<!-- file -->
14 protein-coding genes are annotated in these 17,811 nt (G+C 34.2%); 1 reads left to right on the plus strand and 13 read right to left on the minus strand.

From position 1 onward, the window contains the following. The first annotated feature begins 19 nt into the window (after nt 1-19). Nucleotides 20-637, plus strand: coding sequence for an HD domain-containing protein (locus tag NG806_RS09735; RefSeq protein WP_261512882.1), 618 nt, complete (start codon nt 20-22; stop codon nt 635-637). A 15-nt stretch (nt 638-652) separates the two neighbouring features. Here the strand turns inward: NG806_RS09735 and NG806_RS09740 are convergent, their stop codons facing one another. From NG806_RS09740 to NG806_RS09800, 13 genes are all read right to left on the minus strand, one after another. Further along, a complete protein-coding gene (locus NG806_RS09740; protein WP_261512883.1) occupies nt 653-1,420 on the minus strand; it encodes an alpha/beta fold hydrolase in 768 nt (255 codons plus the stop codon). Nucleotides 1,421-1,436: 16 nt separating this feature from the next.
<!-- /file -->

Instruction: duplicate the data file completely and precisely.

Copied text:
14 protein-coding genes are annotated in these 17,811 nt (G+C 34.2%); 1 reads left to right on the plus strand and 13 read right to left on the minus strand.

From position 1 onward, the window contains the following. The first annotated feature begins 19 nt into the window (after nt 1-19). Nucleotides 20-637, plus strand: coding sequence for an HD domain-containing protein (locus tag NG806_RS09735; RefSeq protein WP_261512882.1), 618 nt, complete (start codon nt 20-22; stop codon nt 635-637). A 15-nt stretch (nt 638-652) separates the two neighbouring features. Here the strand turns inward: NG806_RS09735 and NG806_RS09740 are convergent, their stop codons facing one another. From NG806_RS09740 to NG806_RS09800, 13 genes are all read right to left on the minus strand, one after another. Further along, a complete protein-coding gene (locus NG806_RS09740; protein WP_261512883.1) occupies nt 653-1,420 on the minus strand; it encodes an alpha/beta fold hydrolase in 768 nt (255 codons plus the stop codon). Nucleotides 1,421-1,436: 16 nt separating this feature from the next.